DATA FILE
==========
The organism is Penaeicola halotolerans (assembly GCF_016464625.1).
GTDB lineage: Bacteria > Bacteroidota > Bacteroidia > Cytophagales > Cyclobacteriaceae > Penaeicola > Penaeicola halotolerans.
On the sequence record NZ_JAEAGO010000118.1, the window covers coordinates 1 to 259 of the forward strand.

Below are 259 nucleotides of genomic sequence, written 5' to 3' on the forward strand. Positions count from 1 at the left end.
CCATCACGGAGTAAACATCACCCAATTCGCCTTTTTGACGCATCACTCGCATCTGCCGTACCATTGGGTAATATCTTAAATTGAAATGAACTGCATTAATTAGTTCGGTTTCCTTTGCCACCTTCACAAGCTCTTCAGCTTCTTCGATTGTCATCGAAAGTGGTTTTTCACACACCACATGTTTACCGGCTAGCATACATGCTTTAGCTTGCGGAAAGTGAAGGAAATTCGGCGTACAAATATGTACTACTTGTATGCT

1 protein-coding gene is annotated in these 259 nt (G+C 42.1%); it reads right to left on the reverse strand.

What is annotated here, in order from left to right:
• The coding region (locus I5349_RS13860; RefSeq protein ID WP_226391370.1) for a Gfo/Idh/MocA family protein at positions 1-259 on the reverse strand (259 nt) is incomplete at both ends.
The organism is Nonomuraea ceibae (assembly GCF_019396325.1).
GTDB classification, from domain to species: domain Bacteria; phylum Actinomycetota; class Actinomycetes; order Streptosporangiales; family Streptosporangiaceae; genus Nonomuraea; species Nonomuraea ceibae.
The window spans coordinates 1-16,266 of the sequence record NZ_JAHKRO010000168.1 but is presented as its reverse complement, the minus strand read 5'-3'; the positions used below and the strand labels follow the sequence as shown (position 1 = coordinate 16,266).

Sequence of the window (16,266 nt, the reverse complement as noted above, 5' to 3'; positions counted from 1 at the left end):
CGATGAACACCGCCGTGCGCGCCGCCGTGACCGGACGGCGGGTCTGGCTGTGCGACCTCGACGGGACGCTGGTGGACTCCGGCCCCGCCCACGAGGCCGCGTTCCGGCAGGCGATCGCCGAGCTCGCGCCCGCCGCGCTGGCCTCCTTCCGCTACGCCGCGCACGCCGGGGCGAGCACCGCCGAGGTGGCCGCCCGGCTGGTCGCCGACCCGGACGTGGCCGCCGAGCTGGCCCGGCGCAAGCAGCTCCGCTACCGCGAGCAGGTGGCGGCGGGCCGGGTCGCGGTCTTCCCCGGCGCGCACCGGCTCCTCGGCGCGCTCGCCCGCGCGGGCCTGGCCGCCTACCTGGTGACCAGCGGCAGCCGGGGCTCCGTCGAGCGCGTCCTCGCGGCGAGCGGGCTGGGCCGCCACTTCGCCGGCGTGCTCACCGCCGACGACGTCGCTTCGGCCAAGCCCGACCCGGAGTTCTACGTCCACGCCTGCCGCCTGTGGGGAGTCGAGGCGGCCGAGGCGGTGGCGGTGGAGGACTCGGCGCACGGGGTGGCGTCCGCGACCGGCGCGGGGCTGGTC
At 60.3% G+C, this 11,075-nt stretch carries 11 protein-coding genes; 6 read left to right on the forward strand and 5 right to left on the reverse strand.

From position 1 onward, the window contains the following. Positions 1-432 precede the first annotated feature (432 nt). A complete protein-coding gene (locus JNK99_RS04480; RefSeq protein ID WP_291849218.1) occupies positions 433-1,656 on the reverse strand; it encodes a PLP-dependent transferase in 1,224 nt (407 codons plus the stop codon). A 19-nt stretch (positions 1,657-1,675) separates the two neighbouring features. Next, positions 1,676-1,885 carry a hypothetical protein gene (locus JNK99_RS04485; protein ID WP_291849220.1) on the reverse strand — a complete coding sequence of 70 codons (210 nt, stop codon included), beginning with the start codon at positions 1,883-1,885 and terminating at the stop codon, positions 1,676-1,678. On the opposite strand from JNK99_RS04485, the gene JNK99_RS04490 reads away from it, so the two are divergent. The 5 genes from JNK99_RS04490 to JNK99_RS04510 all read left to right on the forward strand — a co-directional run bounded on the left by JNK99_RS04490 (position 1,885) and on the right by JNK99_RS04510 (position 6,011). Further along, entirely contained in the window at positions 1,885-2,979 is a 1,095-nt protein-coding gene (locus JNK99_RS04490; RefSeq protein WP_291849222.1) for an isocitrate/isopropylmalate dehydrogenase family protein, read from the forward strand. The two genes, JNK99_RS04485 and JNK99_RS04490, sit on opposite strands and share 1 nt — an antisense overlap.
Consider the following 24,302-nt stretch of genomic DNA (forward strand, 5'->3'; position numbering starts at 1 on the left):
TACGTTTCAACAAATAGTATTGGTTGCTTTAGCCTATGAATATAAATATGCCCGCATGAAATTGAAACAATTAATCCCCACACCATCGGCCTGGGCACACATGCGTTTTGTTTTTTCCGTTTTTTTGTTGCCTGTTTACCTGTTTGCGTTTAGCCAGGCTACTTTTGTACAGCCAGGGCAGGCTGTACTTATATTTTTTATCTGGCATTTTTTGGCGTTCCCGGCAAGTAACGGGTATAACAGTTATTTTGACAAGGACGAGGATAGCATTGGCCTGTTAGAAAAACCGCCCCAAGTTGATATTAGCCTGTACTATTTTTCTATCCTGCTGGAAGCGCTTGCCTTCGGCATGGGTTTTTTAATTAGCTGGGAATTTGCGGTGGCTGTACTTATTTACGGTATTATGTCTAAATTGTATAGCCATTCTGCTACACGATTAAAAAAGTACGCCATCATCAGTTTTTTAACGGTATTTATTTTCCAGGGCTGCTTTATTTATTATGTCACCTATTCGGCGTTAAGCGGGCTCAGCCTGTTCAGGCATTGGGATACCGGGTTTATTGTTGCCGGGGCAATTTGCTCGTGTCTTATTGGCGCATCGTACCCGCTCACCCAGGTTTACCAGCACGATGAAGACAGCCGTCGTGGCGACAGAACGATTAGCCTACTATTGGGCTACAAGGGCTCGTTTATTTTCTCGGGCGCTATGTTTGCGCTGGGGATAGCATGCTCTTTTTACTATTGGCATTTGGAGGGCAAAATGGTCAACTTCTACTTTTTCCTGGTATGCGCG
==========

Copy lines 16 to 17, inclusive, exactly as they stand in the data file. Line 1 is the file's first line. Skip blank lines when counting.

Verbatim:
Consider the following 24,302-nt stretch of genomic DNA (forward strand, 5'->3'; position numbering starts at 1 on the left):
TACGTTTCAACAAATAGTATTGGTTGCTTTAGCCTATGAATATAAATATGCCCGCATGAAATTGAAACAATTAATCCCCACACCATCGGCCTGGGCACACATGCGTTTTGTTTTTTCCGTTTTTTTGTTGCCTGTTTACCTGTTTGCGTTTAGCCAGGCTACTTTTGTACAGCCAGGGCAGGCTGTACTTATATTTTTTATCTGGCATTTTTTGGCGTTCCCGGCAAGTAACGGGTATAACAGTTATTTTGACAAGGACGAGGATAGCATTGGCCTGTTAGAAAAACCGCCCCAAGTTGATATTAGCCTGTACTATTTTTCTATCCTGCTGGAAGCGCTTGCCTTCGGCATGGGTTTTTTAATTAGCTGGGAATTTGCGGTGGCTGTACTTATTTACGGTATTATGTCTAAATTGTATAGCCATTCTGCTACACGATTAAAAAAGTACGCCATCATCAGTTTTTTAACGGTATTTATTTTCCAGGGCTGCTTTATTTATTATGTCACCTATTCGGCGTTAAGCGGGCTCAGCCTGTTCAGGCATTGGGATACCGGGTTTATTGTTGCCGGGGCAATTTGCTCGTGTCTTATTGGCGCATCGTACCCGCTCACCCAGGTTTACCAGCACGATGAAGACAGCCGTCGTGGCGACAGAACGATTAGCCTACTATTGGGCTACAAGGGCTCGTTTATTTTCTCGGGCGCTATGTTTGCGCTGGGGATAGCATGCTCTTTTTACTATTGGCATTTGGAGGGCAAAATGGTCAACTTCTACTTTTTCCTGGTATGCGCG